Fundraising has been a significant challenge for fund managers over the past several years, as investors have become more selective following the fallout of 2008 and much of the fresh capital has flowed predominantly to just a handful of the most established names.

However, many fund managers are seeing a lightening of the fundraising burden in 2014, and there has been a significant drop in fund managers naming fundraising as a significant challenge, from 48% in 2012 to 23% in 2013 (see Fig. 7).

More fund managers have reported that generating strong performance is the key challenge for 2014, compared to the managers that participated in Preqin’s survey at the end of 2012, although in both studies this was the leading challenge the participating managers faced.

A Preqin survey of institutional investors in December 2013 showed that investors view the returns of hedge funds as the most important factor they assess when selecting new fund opportunities and also that the primary objective of their hedge fund portfolios is to generate strong absolute returns; therefore, it is vital to post good returns in order to attract, as well as to retain, investors.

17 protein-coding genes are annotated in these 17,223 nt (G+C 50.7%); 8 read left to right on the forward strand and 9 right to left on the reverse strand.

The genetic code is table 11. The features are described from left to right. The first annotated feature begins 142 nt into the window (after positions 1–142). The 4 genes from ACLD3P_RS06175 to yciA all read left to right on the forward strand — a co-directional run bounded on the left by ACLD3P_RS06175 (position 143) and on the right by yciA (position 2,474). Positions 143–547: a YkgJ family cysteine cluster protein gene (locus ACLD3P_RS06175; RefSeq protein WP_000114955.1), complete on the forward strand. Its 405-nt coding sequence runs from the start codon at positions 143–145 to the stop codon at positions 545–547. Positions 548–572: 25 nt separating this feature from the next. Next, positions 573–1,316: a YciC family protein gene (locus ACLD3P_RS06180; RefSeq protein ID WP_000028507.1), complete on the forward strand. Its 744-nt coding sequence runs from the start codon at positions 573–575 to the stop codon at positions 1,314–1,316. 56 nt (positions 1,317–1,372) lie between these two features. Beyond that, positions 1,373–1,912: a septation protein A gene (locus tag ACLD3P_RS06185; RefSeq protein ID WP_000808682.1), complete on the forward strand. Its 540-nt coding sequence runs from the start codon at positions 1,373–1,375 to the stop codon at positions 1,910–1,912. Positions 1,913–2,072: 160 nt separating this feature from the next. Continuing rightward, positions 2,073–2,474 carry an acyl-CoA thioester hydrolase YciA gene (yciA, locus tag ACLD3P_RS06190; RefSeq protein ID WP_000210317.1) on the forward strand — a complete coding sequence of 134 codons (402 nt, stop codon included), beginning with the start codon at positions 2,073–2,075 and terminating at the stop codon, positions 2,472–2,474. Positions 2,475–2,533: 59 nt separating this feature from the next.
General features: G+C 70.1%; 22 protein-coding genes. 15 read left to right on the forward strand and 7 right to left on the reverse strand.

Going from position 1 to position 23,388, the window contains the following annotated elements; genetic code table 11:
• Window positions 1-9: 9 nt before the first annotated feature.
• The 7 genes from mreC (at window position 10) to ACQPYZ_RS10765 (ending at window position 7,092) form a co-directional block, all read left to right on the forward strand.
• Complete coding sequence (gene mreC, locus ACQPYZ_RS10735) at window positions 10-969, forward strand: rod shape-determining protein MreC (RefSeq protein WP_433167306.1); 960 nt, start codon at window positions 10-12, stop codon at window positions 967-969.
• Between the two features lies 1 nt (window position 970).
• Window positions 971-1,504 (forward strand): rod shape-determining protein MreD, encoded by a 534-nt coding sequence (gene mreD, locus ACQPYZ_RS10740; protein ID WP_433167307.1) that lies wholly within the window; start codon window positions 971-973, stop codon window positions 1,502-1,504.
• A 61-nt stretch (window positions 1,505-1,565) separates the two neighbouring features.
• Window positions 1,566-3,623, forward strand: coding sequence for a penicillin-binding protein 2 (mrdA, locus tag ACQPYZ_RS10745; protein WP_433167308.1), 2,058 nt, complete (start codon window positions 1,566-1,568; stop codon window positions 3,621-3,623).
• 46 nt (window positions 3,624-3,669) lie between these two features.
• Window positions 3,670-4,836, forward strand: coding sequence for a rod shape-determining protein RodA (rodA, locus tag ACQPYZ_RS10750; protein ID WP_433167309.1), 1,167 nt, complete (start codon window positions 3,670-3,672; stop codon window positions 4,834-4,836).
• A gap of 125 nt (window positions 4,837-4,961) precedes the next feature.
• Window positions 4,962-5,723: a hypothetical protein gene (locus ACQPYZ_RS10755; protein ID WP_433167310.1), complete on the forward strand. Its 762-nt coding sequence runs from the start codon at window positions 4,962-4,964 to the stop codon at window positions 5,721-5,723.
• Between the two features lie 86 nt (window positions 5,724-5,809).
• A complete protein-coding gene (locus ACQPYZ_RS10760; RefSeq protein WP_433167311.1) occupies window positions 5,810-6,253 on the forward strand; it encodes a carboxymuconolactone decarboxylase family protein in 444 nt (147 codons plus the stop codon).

More fund managers reported fulfilling investor demands as a significant challenge for 2014 than in our previous study at the end of 2012. With fundraising becoming less of a significant concern, and performance and fulfilling demands becoming more prominent challenges for fund managers, it is clear that these fund groups believe posting solid return figures, as well as listening to their investors, is a sound strategy to ensure that fundraising stays on track.